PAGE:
By Peter Paul Marcelo, BCBP Pasay
I have always thought of myself as a very positive person. Almost always, I radiate sunshine every time I am with the brothers and sisters. But contrary to popular belief, positive people, including myself, do get into bad moods.
In my one year of service as a Chapter Head, I felt I already had more than enough cases of the “Mondays”. At times I have felt overworked and overwhelmed especially when chapter activities overlap with work and family commitments. There are times when something bad and unexpected happened and I kept dwelling on it over and over in my head. Lately, I have done something I had thought I was not capable of doing – speaking too aggressively to someone I respect and love.
I once read a passage about a scene where Jesus told his apostles, “I have come to bring not peace but the sword and the division among families.” This message came to me as if Jesus was not in a good disposition. Surely, he was not smiling when he gave this message. He was not known to “sugar coat” his words.
I also came across His seemingly outrageous, especially from the non-believers, demand of loving Him more than one should love his own children. It sounded like Jesus was having a case of the “Mondays”. But of course, He can say that in front of the apostles. He is Jesus. My members would not be as understanding if I say something like this.
In a general sense, Scripture reminds me that my walk in the Spirit is not a constant up-graph. It has its peaks and valleys. I have realized that having ways and gaining skills of beating bad moods are essential more than ever, especially for those who are in service. The following tips may help brothers and sisters who are in the same boat as I.
1. Smile and wait. These simple acts help me gain good bearing and proper perspective. Often, the waiting will let reason come in for me to realize that the hassles and irritants that seem important now will not really matter in the future.
2. Surround yourself with happy people. Negative emotions should sound alarm bells. It is not the way of the Spirit. I need to remind myself to stay away from negative and argumentative people. I often find it helpful to relate things that bother me to my wife and close friends who understand what I am going through. Also, I find it refreshing to spend time with the kids. They melt my worries away. Happy people diffuse negative feelings by generating positive ones.
3. Email is a poor and impersonal form of communication at best because one can be easily misinterpreted. Moreover, people often feel less inhibited to express their thoughts which could lead to some serious email regrets. Like in the first item, I find it beneficial to give some time before answering so I can reply with calm and reason. Also, ending a statement with a smiley face has incredible effect on the reader.
4. Learn to let go and let God. I have learned to lift up to Jesus all the hurting words that were said to me, including all hurting words that will be hurled at me in the future. So I visualize myself closing a book and taking a new one off the shelf – one where I am no longer a victim, but someone who is terribly loved by God and in love with Him.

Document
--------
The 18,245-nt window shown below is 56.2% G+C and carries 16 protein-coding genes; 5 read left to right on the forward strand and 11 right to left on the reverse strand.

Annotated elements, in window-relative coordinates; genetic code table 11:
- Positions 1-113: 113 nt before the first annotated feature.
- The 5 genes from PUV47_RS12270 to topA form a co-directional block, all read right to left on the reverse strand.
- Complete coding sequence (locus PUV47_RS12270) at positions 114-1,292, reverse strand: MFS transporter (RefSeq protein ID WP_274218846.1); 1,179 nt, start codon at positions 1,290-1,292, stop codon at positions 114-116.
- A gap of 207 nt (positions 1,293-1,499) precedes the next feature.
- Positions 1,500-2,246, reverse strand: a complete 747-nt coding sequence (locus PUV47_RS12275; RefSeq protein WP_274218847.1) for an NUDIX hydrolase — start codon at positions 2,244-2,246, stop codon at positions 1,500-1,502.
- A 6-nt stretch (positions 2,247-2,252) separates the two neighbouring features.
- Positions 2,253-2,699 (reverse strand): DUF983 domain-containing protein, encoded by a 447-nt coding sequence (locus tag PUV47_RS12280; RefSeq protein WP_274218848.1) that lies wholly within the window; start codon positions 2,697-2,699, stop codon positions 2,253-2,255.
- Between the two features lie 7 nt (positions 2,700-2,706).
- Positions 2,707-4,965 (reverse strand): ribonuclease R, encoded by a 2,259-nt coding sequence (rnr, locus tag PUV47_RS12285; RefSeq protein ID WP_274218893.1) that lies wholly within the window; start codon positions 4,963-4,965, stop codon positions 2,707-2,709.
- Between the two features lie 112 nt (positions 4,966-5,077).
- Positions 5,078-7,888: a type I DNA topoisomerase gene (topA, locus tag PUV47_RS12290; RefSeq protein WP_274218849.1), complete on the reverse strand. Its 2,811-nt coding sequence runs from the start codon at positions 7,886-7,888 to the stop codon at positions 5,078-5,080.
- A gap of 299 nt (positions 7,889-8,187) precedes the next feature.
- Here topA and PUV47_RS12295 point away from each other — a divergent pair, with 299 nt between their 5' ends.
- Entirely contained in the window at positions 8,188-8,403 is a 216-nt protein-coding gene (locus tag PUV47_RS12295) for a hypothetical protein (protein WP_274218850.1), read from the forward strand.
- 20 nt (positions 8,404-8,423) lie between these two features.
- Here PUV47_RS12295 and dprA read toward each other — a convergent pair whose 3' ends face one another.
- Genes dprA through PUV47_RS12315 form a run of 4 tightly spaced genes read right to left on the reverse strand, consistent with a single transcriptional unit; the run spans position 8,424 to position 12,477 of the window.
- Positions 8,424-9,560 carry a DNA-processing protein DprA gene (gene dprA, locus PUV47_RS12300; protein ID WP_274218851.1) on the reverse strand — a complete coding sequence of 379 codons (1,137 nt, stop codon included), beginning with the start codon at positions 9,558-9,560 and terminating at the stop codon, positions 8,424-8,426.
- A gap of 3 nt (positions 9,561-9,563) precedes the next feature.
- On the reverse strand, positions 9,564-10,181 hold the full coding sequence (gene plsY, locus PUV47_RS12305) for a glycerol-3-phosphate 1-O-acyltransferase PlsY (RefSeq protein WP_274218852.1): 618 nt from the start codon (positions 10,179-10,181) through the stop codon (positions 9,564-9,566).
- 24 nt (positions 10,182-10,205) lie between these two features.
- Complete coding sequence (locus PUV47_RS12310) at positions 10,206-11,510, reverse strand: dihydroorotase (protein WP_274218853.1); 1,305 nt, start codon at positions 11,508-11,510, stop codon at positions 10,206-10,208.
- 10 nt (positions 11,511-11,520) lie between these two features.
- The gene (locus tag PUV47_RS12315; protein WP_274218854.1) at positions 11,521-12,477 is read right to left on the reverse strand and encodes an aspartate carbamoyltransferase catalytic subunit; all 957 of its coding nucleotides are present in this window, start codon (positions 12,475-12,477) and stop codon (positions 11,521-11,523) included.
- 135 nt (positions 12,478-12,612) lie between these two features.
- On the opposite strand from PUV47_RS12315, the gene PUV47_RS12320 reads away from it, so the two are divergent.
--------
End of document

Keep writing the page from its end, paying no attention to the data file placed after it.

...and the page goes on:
Recently, I was reading a barrage of angry email messages from a woman in an internet forum of school parents where my sister wife and I were members. The messages were directed to a member who was only misunderstood, yet the keyboard bravado went on for several days. They were difficult to ignore.
Mench, my sister wife, kept asking me to speak up, but I’d rather keep quiet. Not until my name was dragged into the skirmish that I finally broke my silence. I simply showed them that the issue came about because of misunderstanding. Both parties had falsely interpreted the statement of the other, but they were actually in agreement all along because as parents, all we want is what is best for our children.
It was also helpful to point out that the endless exchange of emails crabbily sent back and forth is quite pointless and if I give a comment on an angry email, I will be making a fool of myself. The best course of action is simply to end future email communications. It was my first and last email.
I closed that email with the wish that future issues and misunderstandings will be resolved in a Christian, civilized and mature manner, and that angry emails will cease for the sake of everyone so that healing can begin. To cap the email message, I left a smiley icon to show that there are no hard feelings.
Almost immediately, the person responded positively and with calm. After a few minutes, she deleted all the angry emails.
I am still a member of that group, stealthily reading messages in the background. The peace was kept. No heated discussions have since surfaced… for now.
In retrospect, I realize that I was exposed to a different environment when I was growing up in BCBP. Everyone was so tolerant of people’s mistakes and shortcomings. We even looked at them as a matter to laugh about. But situation now has changed. In some ways, I feel the Lord is telling me that sometimes I need the harsh words in order to sing Hallelujah more fervently. I need the Good Fridays to appreciate the Easter Sundays. Without Jesus’ sacrifice on the cross, we would not be celebrating today.
Now, I am more aware that we all come to our activities with all of who we are – with all the daily grinds we encounter, the failures and successes, the tough words that we endure, the joys and sorrows. I understand now that we carry all these as we encounter Jesus in our assemblies and breakfast meetings. Sometimes we do not want to look at the valleys, where we stumble over those hurting words, but the Scriptures remind me that I need them all in order to experience the true worship of God, and all that I had felt wanting was only a way to beat the “Mondays”.